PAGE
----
Lawmakers Hear Mixed Reviews of Web Privacy Bill
An online privacy bill introduced in the U.S. Congress this week received mixed reviews at a subcommittee hearing Thursday, with representatives of two trade groups saying the bill would put unnecessary regulations on the Internet advertising industry.
The Best Practices Act, introduced Monday by Representative Bobby Rush, an Illinois Democrat, would require websites to get opt-in permission before sharing commonly collected consumer data with partners such as advertising networks, payment processors and Web analytics firms, said Mike Zaneis, vice president for public policy at the Interactive Advertising Bureau.
"The Internet is nothing but a series of third-party relationships," Zaneis told the House Energy and Commerce Committee's subcommittee on commerce, trade and consumer protection. "Virtually every website requires third-party data sharing."
The bill would also allow consumers to opt out of any data collection, and Zaneis suggested that would be unworkable for many online businesses. "I think it's impossible to take information out of the information age," he said. "If you do that, you're going to get less relevant advertising, and less relevant advertising, by definition, is spam."
Rush's bill would require websites to get customer permission to change the way they use collected personal information. The bill would allow private lawsuits against companies that violated the privacy law, as well as enforcement by the U.S. Federal Trade Commission and state attorneys general. The legislation would require Web companies collecting personal data to allow consumers to correct that information.
The legislation would also allow Internet companies that participate in a self-regulatory program approved by the FTC to be exempt from private lawsuits and some other provisions in the bill.
Some Republicans on the subcommittee raised concerns that the bill would lead to many privacy lawsuits. "I'm always concerned about private rights of action because I know, in some instances, it can really create a cottage industry for lawyers seeking to manufacture privacy concerns," said Representative Ed Whitfield, a Kentucky Republican.
But many consumers don't understand what information Web firms are collecting, he added. Privacy legislation will need to balance consumer privacy with legitimate business practices, Whitfield said.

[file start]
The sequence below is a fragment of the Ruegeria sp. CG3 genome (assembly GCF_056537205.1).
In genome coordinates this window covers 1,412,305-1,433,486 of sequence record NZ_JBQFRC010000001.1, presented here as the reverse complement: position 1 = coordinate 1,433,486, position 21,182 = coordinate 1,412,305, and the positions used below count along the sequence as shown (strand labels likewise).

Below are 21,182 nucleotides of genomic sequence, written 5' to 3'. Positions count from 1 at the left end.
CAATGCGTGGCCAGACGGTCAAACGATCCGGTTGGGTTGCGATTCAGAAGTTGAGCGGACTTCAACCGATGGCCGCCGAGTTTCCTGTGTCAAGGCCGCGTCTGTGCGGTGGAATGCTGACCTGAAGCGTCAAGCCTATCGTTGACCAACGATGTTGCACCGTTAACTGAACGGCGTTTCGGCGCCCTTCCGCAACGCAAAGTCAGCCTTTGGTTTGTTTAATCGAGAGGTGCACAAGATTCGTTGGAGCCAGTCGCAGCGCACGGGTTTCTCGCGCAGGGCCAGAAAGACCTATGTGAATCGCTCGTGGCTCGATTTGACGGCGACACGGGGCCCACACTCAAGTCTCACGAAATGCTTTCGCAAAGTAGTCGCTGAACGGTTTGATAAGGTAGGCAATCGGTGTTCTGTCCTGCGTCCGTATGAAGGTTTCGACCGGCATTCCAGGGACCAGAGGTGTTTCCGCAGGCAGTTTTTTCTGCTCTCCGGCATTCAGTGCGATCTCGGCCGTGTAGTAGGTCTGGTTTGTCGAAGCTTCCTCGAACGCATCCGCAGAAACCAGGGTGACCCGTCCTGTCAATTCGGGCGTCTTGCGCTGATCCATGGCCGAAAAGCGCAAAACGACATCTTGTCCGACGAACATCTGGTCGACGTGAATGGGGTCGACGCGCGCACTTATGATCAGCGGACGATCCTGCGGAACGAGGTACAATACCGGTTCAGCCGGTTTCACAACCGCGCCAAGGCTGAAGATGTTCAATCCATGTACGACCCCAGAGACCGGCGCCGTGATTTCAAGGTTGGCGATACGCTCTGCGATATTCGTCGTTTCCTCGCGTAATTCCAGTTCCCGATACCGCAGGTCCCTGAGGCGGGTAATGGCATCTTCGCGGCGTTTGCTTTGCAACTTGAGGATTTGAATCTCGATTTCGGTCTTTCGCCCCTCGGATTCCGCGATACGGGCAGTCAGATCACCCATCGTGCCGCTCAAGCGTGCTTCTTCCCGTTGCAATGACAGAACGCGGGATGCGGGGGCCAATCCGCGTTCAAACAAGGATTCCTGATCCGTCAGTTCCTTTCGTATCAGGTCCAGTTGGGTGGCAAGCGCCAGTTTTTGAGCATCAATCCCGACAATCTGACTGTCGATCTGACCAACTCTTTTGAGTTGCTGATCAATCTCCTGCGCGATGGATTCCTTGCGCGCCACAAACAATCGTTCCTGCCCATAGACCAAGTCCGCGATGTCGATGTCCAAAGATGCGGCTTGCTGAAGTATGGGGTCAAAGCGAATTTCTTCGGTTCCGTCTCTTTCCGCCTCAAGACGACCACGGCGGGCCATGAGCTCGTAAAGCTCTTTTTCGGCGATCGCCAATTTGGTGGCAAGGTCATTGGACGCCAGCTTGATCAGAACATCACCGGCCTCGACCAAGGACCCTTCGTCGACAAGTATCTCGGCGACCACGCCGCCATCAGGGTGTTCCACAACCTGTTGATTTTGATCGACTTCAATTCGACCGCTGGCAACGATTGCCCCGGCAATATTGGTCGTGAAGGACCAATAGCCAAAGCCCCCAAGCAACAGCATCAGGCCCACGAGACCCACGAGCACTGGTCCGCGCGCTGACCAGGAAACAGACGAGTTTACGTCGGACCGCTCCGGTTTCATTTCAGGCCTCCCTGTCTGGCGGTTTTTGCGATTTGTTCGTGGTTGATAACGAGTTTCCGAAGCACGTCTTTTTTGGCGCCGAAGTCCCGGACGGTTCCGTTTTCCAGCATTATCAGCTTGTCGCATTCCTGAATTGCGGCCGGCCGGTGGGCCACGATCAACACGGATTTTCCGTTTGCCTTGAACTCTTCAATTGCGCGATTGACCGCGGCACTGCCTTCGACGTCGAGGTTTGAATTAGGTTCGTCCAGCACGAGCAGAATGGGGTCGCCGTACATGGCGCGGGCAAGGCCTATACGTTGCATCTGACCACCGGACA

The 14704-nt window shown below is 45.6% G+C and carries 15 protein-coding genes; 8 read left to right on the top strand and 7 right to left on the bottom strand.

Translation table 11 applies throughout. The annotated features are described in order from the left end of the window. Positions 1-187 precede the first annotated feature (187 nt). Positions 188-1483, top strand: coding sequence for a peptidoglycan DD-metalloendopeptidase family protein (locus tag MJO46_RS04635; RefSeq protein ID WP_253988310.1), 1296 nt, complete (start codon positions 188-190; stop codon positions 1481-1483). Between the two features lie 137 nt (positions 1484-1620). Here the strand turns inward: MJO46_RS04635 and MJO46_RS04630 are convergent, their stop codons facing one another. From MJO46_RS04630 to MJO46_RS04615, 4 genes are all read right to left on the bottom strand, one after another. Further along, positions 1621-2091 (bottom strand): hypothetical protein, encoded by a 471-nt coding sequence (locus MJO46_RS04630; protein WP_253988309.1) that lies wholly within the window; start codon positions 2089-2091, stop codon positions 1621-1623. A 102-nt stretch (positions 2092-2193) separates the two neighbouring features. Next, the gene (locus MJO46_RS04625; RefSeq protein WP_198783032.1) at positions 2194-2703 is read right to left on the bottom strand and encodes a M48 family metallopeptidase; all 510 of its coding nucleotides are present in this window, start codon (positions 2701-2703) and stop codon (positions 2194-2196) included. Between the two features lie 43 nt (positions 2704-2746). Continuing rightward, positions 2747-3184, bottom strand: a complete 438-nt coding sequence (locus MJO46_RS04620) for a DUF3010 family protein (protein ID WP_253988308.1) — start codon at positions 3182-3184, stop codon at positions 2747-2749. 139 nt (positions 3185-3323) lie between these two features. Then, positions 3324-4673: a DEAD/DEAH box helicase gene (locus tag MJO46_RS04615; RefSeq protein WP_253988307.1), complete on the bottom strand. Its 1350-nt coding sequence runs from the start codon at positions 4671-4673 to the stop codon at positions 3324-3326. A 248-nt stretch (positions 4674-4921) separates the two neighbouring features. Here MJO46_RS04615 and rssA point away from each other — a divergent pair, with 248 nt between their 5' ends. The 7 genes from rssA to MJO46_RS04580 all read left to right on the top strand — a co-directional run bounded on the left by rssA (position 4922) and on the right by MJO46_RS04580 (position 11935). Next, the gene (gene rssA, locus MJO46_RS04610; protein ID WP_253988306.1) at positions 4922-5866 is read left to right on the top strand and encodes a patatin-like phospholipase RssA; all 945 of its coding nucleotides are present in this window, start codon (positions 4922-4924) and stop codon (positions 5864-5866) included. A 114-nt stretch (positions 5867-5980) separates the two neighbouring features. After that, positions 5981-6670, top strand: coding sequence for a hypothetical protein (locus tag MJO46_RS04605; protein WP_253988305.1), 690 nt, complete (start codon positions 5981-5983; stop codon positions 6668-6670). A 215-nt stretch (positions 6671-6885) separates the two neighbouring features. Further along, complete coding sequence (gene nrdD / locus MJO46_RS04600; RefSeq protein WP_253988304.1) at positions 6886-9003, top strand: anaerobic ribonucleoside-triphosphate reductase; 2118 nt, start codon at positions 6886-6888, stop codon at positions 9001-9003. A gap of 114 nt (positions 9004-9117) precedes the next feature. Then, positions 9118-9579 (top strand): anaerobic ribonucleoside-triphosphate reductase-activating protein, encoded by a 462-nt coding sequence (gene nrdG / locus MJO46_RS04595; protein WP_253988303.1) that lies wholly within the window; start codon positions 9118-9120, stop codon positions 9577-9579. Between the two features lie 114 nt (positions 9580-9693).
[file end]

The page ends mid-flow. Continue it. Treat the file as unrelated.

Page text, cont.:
Some subcommittee Democrats and privacy advocates voiced support for the bill. The Best Practices Act "significantly advances the discussion" about the need for new privacy rules, said Leslie Harris, president and CEO of the Center for Democracy and Technology. David Hoffman, global privacy officer at Intel, said his company also supports much of the Rush bill.
But Ed Mierzwinski, consumer program director at the U.S. Public Interest Research Group (US PIRG), said the bill doesn't go far enough. Right now, U.S. Web firms can act like vacuum cleaners and suck up all the personal data they can get, he said.
"The current digital marketing system does not meet consumers' expectations of privacy," Mierzwinski added. "Most consumers believe that the government already protects their privacy. It does not."
The bill's safe harbor provisions for companies that participate in self-regulatory groups will not slow massive data collection, he said. "Self-regulation has not worked," he said. "The Federal Trade Commission ... has failed in self-regulation [efforts], as has the industry. We think we need greater oversight, greater statutory protections."
Mierzwinski disputed the concerns from some lawmakers that the bill would lead to large numbers of lawsuits. He called for a broader right for consumers to sue Internet firms than is in the Rush bill. "We don't think private rights of action enrich trial lawyers -- we think private rights of action deter lawlessness," he said. "They encourage companies to comply with the law."
But Jason Goldman, technology and e-commerce counsel at the U.S. Chamber of Commerce, said the bill, in allowing private lawsuits and enforcement by the FTC and state attorneys general, would create confusion and potentially multiple standards for companies to comply with. The bill would set up new rules for nearly all U.S. companies, because of the widespread use of the Internet to communicate with customers, he said.
"We are concerned that these additional mechanisms will serve to impose duplicative and potentially inconsistent findings of liability, as well as excessive damage awards," Goldman said.
Grant Gross covers technology and telecom policy in the U.S. government for The IDG News Service. Follow Grant on Twitter at GrantusG. Grant's e-mail address is email@example.com.